Training for tough terrain
posted on 12/02/2018 7:00:00 PM
BY ADAM MCNAMEE
As an ex-commando, I am an advocate for mixing up your training regime on a daily basis, and I think the rest of the world is finally starting to agree. The increasing popularity of obstacle course racing and endurance courses are a testament to that.
But what does training for tough terrain and preparing for the unexpected do for the body and the brain? What results do you see? What challenges will you face? And how do you prepare the body for tough terrain events such as obstacle races?
Every person with a basic knowledge of training knows that a mixture of cardio, strength, resistance, and endurance training will make for a stronger person, and this is true for terrain training. Obstacle training combines all three training methods while pushing you mentally as well. Not only are you exercising every muscle in your body, but you’re also being taken out of your comfort zone regularly, facing psychological challenges such as heights, confined spaces, and cold water.
Now, let’s get down to the nitty-gritty — how do you train for this sort of thing?
Interval training: This is going to be one of your best friends when it comes to obstacle training. Sprints with a jogging rest period will train your body to handle the breaks in between the obstacles on a course. This sort of training will also help your recovery after overcoming a tough obstacle.
Get outside: Training outdoors will also add to the challenge, as you are exposed to the elements. Weather and a changeup of landscape will always push you, because it’s unexpected and you can’t prep mentally, making the physical challenge all the more beneficial and fun.
Camaraderie: Having a buddy or a group to train with is great because it gets you used to the fact that you’ll have other bodies around you and gives you a sense of camaraderie. It also increases confidence in your own ability, because others will see your growth and encourage you to push harder.
Circuit training: You also need to conquer your circuit-style strength training. By keeping each exercise in the circuit dynamic, specific, and consistently moving, you’re able to combine aerobics with strength. Use equipment such as medicine balls and incorporate explosive movements to increase difficulty — and meaning you’ll start each new exercise in the circuit exhausted from your last, which is exactly what will happen when you’re racing on a course.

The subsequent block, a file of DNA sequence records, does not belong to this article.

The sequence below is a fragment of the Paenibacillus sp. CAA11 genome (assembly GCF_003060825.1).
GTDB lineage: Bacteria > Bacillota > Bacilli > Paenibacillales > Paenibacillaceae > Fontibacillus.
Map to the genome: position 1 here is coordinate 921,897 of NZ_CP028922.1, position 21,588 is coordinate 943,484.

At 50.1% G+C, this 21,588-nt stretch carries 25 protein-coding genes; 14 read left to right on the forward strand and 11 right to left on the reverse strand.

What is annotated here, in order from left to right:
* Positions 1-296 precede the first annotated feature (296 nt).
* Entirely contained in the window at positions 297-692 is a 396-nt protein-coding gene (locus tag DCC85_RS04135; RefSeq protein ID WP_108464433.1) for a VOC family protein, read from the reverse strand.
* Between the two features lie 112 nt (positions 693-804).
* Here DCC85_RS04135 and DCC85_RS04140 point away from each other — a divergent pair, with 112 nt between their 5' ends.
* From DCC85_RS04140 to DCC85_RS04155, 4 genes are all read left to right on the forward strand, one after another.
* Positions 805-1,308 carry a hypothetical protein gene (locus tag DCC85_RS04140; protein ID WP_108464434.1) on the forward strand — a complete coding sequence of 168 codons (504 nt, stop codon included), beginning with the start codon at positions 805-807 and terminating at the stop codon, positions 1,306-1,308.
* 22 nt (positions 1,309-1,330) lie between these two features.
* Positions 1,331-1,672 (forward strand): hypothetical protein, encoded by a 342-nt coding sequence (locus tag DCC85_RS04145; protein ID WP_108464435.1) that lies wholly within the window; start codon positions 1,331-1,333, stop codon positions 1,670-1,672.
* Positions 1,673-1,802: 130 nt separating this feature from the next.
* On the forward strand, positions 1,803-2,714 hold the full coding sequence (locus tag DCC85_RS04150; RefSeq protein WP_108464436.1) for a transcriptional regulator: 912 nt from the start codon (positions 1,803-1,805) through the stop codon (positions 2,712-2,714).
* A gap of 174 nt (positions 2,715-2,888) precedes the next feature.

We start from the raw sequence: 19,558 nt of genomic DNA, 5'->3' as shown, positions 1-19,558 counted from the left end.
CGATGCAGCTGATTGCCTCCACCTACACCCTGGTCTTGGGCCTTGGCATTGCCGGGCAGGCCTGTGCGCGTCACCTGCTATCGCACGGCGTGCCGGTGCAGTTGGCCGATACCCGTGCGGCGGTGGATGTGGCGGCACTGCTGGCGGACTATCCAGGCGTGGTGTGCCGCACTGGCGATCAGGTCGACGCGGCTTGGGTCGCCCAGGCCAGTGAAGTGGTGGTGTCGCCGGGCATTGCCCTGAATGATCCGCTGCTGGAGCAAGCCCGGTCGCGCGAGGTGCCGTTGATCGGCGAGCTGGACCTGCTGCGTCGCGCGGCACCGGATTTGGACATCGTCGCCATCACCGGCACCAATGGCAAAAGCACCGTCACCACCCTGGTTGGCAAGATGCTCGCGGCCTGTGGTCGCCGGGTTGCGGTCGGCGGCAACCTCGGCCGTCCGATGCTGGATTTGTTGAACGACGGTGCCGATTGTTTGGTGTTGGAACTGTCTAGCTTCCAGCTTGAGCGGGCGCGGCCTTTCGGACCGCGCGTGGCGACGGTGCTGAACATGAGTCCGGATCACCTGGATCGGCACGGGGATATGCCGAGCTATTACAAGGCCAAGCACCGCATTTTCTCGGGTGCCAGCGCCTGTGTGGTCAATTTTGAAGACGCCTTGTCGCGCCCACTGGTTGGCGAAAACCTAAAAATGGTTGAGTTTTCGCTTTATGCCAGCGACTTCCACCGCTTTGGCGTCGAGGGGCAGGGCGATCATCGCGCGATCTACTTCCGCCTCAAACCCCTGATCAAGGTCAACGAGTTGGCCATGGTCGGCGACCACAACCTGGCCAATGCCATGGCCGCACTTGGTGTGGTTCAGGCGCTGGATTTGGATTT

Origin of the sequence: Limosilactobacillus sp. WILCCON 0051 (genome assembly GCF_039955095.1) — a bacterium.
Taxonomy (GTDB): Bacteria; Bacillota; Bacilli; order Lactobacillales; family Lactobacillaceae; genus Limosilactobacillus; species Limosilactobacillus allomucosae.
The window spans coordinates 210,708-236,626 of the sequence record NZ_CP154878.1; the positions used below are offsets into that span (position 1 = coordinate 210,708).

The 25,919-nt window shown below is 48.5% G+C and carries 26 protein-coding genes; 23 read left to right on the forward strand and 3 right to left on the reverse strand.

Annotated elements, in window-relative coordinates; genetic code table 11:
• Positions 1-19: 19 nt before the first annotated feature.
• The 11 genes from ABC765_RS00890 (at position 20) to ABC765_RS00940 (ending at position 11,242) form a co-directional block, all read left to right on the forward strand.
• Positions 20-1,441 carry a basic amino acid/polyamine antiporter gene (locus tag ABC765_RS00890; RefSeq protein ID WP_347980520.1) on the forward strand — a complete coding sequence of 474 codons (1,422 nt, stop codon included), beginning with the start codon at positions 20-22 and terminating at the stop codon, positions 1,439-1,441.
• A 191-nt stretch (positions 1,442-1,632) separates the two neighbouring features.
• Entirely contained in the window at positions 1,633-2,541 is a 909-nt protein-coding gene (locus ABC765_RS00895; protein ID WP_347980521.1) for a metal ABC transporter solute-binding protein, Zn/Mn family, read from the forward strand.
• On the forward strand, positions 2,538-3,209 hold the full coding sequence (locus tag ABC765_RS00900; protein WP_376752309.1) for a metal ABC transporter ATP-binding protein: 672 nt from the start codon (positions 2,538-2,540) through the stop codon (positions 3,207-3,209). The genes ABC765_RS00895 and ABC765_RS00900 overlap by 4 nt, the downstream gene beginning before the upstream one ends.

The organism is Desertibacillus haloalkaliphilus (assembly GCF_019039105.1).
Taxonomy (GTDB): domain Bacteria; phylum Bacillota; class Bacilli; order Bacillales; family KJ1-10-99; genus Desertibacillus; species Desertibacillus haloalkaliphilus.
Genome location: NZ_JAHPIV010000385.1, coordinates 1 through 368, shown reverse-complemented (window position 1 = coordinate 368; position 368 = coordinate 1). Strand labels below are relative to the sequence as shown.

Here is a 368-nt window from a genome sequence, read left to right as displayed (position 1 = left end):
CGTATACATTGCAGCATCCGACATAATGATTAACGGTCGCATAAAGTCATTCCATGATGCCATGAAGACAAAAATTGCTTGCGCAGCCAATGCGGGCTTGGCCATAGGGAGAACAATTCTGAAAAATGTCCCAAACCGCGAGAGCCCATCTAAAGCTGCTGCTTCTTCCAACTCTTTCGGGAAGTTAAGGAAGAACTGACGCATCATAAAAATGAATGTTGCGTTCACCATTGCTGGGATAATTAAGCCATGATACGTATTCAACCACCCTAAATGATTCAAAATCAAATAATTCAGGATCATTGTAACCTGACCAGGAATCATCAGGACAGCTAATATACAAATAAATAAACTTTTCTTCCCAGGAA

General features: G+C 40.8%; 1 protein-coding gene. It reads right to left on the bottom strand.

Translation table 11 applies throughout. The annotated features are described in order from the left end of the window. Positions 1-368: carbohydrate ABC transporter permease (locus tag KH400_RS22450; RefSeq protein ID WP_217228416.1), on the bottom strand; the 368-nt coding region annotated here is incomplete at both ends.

Bring it all together: Once you have smashed both of those styles of workouts (interval and circuit training), combine them! When the whole body is strong and works synergistically, you develop a flow and strength that isn’t easily gained by traditional body part splits of one-muscle-group-per-day-type training. A combination of these training types achieves this.
Create road blocks: To top it off, go for a run and every 15 minutes or one kilometre, stop and do some burpees, sit-ups, push-ups, or squats. I know this may seem like torture, but it’s something I like to call ‘road blocking’. While it’s unlikely you can build a pit or a wall in your backyard to imitate a real obstacle course, you can give your body obstacles like the ones I’ve just mentioned that will imitate similar movements and the tempo of a course.
A tough mentality: Finally, it’s important to remember you’ll have mental interruptions and blockages throughout the training, but the best course of action is to face them head-on and try not to overthink. You’ll be finished before you know it. The more you can cultivate a positive mindset, the easier it is to get on with the task at hand without limitations.
On the day: The day you’ve been training for is here — the one you have built up in your mind to be the biggest obstacle of all. One piece of advice? Despite the pain, pushing past it is the biggest win you’ll have all day — other than crossing the finishing line. Having a good attitude and being able to have confidence in yourself and your ability is key to being successful in any training.
There are so many benefits to this kind of training, which is why so many people across Australia are turning to this ‘outside-the-box’ approach to training and getting involved with obstacle course racing. This type of training has also been proven to have an edge over the mental benefits of conventional exercise, as it assists with stress and energy levels and increases self-confidence. Goals should be hard, and that’s what makes it all worth it once you’ve achieved it.
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